Corn, soybean rally in jeopardy?
Corn and soybeans have been rallying while wheat has struggled recently, with prices dropping back below $7 after trading over $1.50 higher than that at one time at the peak of the market. Wheat charts look toppy, with prices quickly retreating and with charts pointing to a quick retreat below $6 if the V top is confirmed.
That leaves corn and soybeans in an uncomfortable position of rallying against a dropping wheat market. Now nearly all prognosticators of grain prices are calling for corn to push to the $4.90 area or higher, with many calling for $5 corn to be achieved in a hurry. But if wheat prices drop below $6, that might be a tall order indeed, as wheat once again would be back into feed rations around the world if corn was $5 and wheat was $6. So the whole idea of corn prices running to $5 or so would have implications far beyond the corn market.
FSU and Russian weather forecasts continue to improve in recent days, with more rain and cooler temps finally forecast in this region that should improve late season crop prospects, and also improve the outlook for winter wheat planting. If enough rain falls, the outlook for 2011 wheat might be greatly improved, and so the markets keep an eye out for the sky and what the outlook is for fall planting.
US crops remain in outstanding shape, with the Pro Ag yield models running to new yearly highs at 165.4 bu/acre corn and 44.14 bu/acre soybeans - both above the newly revised USDA projections. In spite of lots of warnings and cries about problems brewing in different areas of the country (heat in the Delta, flooding in IA and the Midwest) we still have outstanding yield potential in crops across the US. Especially rising significantly was the soybean yield potential, rising nearly 1/3 of a bushel/acre this week in a strong performance for soybeans. It is a fact that soybean yield potential has been expanding rapidly in recent weeks. The Pro Farmer tour seems to be confirming that finding with its pod counts this week, and that seems to be starting to have some negative influence on the soybean market.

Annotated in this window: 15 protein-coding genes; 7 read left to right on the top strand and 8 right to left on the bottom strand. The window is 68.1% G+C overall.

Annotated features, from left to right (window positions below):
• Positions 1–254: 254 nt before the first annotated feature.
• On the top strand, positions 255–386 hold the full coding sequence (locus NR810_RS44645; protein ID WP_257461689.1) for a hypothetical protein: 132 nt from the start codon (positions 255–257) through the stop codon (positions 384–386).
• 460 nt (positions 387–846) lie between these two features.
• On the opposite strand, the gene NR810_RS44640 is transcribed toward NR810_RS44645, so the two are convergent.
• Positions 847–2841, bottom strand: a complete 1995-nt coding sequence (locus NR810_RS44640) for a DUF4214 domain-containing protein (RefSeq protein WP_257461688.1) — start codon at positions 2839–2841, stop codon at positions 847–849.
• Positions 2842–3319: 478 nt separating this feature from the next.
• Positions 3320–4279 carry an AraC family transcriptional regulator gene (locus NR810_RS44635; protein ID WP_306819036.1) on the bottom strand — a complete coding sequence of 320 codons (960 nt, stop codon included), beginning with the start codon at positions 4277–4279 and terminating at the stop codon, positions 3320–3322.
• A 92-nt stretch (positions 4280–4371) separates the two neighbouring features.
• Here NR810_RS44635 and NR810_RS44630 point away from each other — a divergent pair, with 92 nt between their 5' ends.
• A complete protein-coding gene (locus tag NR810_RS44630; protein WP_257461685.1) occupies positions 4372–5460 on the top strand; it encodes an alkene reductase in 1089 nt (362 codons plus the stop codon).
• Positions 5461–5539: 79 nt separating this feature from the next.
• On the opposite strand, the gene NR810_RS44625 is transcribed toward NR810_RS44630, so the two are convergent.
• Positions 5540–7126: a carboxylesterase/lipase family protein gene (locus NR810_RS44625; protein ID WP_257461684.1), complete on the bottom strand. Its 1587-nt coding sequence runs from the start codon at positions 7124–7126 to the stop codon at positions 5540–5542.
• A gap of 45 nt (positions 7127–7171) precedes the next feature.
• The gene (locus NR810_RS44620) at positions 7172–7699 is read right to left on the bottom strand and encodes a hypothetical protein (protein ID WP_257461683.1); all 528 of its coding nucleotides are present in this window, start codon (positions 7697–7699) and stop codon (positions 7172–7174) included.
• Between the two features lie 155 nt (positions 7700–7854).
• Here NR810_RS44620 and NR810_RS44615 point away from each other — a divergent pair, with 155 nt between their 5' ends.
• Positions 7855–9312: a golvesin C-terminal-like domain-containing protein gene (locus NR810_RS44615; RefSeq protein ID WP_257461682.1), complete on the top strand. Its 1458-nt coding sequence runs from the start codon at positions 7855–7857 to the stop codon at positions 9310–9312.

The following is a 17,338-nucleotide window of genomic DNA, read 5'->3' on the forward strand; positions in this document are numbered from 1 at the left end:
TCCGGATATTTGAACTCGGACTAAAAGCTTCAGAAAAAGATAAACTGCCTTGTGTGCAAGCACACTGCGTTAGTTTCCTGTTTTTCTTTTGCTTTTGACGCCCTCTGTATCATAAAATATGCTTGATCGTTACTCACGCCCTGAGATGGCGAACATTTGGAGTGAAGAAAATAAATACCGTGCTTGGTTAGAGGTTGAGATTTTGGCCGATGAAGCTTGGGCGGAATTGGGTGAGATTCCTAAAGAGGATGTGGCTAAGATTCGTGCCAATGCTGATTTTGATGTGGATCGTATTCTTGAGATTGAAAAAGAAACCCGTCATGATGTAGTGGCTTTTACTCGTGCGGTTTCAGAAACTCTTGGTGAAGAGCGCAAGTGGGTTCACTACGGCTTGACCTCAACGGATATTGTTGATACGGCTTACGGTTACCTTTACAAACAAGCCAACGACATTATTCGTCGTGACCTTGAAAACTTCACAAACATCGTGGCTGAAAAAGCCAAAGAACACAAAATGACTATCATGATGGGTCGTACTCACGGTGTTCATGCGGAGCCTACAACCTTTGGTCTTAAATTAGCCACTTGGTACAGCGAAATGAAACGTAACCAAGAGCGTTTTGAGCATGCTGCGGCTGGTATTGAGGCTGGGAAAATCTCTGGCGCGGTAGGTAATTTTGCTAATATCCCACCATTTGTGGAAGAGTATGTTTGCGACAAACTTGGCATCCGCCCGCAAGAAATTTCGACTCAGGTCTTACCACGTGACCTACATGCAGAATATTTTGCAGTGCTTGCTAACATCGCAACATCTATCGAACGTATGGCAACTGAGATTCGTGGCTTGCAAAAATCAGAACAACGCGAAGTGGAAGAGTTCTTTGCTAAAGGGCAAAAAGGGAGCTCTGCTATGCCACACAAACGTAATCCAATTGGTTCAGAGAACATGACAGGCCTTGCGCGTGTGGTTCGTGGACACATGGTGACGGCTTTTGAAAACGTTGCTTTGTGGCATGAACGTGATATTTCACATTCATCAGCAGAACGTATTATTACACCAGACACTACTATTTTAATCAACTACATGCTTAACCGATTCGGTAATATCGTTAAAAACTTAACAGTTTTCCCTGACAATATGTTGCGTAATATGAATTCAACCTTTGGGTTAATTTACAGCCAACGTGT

Could it be that the sagging wheat market will eventually drag down the corn and soybean markets as well? OR can the rallying corn market drag soybeans and wheat higher despite what appears to be a very good US crop of all 3 major commodities? This seems to be the question of the day, and these questions will be answered by the market over the coming weeks. This week, corn prices have risen so far while soybean prices have floundered, and wheat prices have moved sharply lower.
If Russia catches a major storm and precip amounts this week, perhaps even feedgrains cannot withstand the selling coming out of the wheat pits. It might be look out below for the soybean and corn market, especially if the eastern corn belt and Arkansas can catch a late rain to really help fill out the soybean plants with beans.